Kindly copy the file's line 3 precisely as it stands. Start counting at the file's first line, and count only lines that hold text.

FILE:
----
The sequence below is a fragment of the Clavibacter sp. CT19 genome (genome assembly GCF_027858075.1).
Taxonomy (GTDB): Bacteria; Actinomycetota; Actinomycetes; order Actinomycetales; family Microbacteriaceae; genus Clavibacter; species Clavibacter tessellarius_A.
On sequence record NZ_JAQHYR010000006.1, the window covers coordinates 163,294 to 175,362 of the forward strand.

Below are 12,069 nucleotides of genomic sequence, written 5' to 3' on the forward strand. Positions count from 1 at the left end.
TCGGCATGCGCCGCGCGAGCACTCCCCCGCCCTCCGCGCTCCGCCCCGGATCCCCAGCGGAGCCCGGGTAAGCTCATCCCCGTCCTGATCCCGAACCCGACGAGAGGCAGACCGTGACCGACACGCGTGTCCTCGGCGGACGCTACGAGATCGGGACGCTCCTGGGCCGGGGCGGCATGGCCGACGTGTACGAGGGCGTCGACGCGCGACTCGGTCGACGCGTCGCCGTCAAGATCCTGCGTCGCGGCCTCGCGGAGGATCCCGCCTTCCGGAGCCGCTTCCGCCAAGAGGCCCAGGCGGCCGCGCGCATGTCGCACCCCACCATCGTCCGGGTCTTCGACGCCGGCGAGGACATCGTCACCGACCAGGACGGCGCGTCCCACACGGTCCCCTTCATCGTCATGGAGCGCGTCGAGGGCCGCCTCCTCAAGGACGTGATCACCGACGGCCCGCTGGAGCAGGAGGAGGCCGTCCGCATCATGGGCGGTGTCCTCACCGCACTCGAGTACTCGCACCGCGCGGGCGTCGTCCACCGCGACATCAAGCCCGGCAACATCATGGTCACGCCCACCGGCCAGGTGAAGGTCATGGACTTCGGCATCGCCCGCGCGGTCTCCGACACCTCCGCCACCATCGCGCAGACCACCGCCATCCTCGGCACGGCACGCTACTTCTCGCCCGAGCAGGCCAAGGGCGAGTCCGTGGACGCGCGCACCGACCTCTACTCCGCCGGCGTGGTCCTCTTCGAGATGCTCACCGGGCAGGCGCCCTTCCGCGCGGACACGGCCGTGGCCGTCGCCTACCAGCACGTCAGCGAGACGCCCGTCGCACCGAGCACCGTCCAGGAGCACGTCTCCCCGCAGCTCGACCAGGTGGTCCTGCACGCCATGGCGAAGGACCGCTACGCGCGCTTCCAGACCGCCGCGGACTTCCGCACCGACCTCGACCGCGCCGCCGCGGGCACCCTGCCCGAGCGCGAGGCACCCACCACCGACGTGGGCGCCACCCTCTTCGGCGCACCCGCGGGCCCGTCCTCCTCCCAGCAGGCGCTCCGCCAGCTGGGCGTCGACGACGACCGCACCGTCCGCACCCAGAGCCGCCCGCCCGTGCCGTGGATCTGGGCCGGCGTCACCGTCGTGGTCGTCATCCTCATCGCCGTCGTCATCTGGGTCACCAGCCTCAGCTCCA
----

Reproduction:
On sequence record NZ_JAQHYR010000006.1, the window covers coordinates 163,294 to 175,362 of the forward strand.